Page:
America is at a major crossroads and it is time to decide what we want for our society. Do we want to work together to solve our issues and contribute to the positive growth of our nation or do we want to live in a society of hate where the left and the right are always at odds, where bullying and scapegoating is accepted? Do we want to lead the world in the promotion of human rights and democracy, or do we want to be the bully imposing our will on sovereign nations for our own benefit, even if our actions conflict with our most cherished ideals?

In many ways, our response to gay marriage is a microcosm of these larger questions. Paradoxically, while we condemn nations like China for their human rights violations, we still embrace racist practices here at home and give hate a forum. The Obama administration’s decision to no longer support the Defense of Marriage Act (DOMA) is a step in the right direction to end one of our nation’s last great frontiers of hate and denial of dignity and respect to a significant segment of our nation’s citizens. It is probably the best decision of Obama’s presidency to date, no matter what your politics and views regarding gay marriage are if for no other reason than the decision recognizes the humanity of gay men and women and that they are entitled to equal protection under our laws as citizens of the United States.

At the end of the day, gay marriage is not about you or me or what we think is right and wrong. Gay marriage is about the dignity and respect our fellow Americans deserve as citizens of the United States and equality under the law exactly like the way we have extended dignity and respect, under the law at least, to African Americans, Jewish Americans, Asian Americans, women and the disabled.

In terms of gay marriage issues, the United States is behind other nations of the world. “At a time when the legal recognition of gay and lesbian relationships has been proceeding apace in advanced industrial nations around the world (most notably, in Scandinavia, the Netherlands, Belgium, France, Canada, Germany, and Hungary and partially or locally in Australia, Austria, Brazil, Colombia, the Czech Republic, New Zealand, Portugal, South Africa, Spain, Switzerland, and the United Kingdom), the efforts of U.S. legislators to prohibit legal recognition demand explanation.” (Adam, 2003).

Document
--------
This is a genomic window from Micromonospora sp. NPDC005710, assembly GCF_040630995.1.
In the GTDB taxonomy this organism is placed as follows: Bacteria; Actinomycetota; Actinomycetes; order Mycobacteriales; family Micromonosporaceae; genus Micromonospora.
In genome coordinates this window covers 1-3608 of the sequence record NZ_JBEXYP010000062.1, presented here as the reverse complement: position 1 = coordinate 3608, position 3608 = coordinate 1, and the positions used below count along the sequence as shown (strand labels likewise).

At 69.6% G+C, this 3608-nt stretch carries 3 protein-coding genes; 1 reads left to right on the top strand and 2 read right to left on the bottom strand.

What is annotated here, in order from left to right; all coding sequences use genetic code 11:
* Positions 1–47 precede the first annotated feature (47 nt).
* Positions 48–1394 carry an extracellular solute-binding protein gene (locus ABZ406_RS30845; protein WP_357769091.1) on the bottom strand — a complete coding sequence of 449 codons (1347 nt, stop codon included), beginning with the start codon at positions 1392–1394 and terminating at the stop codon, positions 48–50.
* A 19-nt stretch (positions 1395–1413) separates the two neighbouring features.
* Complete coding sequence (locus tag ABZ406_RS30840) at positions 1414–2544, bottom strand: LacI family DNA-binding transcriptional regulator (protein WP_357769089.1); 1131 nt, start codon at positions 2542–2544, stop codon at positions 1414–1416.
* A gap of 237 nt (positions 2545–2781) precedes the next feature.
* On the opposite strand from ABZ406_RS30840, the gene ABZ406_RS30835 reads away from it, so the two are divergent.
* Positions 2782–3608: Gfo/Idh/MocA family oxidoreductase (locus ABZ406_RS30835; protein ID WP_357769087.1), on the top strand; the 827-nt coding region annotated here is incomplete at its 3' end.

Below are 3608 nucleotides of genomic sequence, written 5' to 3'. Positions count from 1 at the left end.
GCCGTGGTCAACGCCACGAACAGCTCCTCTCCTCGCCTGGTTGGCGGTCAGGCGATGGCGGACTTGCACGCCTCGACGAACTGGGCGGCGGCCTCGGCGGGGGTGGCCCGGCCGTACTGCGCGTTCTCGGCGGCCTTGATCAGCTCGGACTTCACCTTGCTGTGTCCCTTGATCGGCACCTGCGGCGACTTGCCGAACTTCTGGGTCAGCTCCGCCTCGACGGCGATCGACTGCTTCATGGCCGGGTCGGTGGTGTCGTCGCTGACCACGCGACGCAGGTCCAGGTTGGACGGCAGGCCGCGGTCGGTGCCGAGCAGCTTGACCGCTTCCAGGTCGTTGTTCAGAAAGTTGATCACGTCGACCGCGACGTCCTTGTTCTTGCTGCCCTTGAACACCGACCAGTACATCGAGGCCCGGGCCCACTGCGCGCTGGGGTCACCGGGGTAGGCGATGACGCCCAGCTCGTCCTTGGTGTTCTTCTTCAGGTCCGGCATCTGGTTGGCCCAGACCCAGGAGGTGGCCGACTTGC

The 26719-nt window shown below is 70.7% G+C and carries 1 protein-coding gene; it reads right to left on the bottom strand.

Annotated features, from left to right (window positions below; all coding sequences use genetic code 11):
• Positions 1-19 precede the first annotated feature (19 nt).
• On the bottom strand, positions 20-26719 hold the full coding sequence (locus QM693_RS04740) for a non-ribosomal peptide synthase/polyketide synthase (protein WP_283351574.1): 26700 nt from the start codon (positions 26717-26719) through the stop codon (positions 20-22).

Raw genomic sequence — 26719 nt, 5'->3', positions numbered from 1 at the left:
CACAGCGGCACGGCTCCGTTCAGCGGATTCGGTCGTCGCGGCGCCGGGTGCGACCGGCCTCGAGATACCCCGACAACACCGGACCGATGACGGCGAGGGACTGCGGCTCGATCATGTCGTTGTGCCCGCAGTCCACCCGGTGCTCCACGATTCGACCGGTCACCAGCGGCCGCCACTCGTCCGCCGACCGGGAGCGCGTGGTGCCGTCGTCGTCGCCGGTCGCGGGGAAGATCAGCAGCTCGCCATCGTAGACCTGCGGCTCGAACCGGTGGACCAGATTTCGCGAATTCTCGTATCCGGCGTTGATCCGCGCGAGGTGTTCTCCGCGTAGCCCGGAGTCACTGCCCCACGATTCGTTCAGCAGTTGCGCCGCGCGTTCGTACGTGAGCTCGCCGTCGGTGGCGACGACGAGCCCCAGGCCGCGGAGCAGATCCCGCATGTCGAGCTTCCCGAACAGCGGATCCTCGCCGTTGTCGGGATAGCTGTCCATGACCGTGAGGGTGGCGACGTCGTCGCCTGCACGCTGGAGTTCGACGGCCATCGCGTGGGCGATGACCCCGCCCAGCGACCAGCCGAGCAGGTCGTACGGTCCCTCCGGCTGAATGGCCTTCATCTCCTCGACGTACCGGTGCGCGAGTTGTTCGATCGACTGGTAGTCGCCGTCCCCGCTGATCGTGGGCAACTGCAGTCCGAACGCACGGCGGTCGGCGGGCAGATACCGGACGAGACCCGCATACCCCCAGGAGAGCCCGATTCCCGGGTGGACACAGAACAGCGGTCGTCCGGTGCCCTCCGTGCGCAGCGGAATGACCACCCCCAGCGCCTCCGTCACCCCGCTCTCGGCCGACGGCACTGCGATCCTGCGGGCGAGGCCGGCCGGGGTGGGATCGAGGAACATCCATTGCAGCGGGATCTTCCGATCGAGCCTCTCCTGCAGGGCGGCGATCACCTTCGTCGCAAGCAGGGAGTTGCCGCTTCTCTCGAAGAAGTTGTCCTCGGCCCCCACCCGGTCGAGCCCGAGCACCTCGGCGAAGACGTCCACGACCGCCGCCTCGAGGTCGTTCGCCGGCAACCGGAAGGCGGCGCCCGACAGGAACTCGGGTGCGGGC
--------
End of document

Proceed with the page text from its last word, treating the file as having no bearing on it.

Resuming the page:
Click to continue reading “Gay Marriage: Our Choice Between Hate and Civil Society”

Add This! Blogmarks BlogLines Digg Facebook Google Google Reader MyShare Netscape reddit Sphere StumbleUpon Technorati Plugin by

Comments (5)

Great Seal of the State of California

Great Seal of the State of California

With California’s Proposition 8 now a part of California’s constitution, the next step in the battle over same-sex marriage will likely turn to the courts. With that in mind, it’s important to look at where the issue of same-sex marriage might be headed in the courts to understand the governmental processes at work as this very high-profile issue takes national center-stage, especially now with Barack Obama in the White House and the House and Senate controlled by the Democrats.


The campaign for a constitutional amendment banning gay marriage in the United States is a young one, but very reflective of modern society in the United States and the culture war that exists between liberal and traditional or conservative values. Briefly, back in 2000, California voters passed by a large majority an amendment to the California Family Code (CFC) that formally defined marriage as a union between a man and a woman. In 2004, the Massachusetts Supreme Court–in a landmark ruling that made international headlines–decided that laws prohibiting gay marriage were unconstitutional, thus opening the door for gay men and women to legally marry for the first time in the United States. This ruling drew immediate attacks from those opposed to gay marriage and resulted in an attempt to pass an amendment to the United States Constitution that would restrict marriage in all states to be between a man and a woman. The issue polarized America and became a major campaign issue in the 2004 election cycle. George Bush used the same-sex marriage issue to eek out a narrow re-election to the Presidency over John Kerry, Senator from Massachusetts.

Click to continue reading “Beyond Proposition 8: The U.S. Gay Marriage Ban Amendment”

Add This! Blogmarks BlogLines Digg Facebook Google Google Reader MyShare Netscape reddit Sphere StumbleUpon Technorati Plugin by

Comments (10)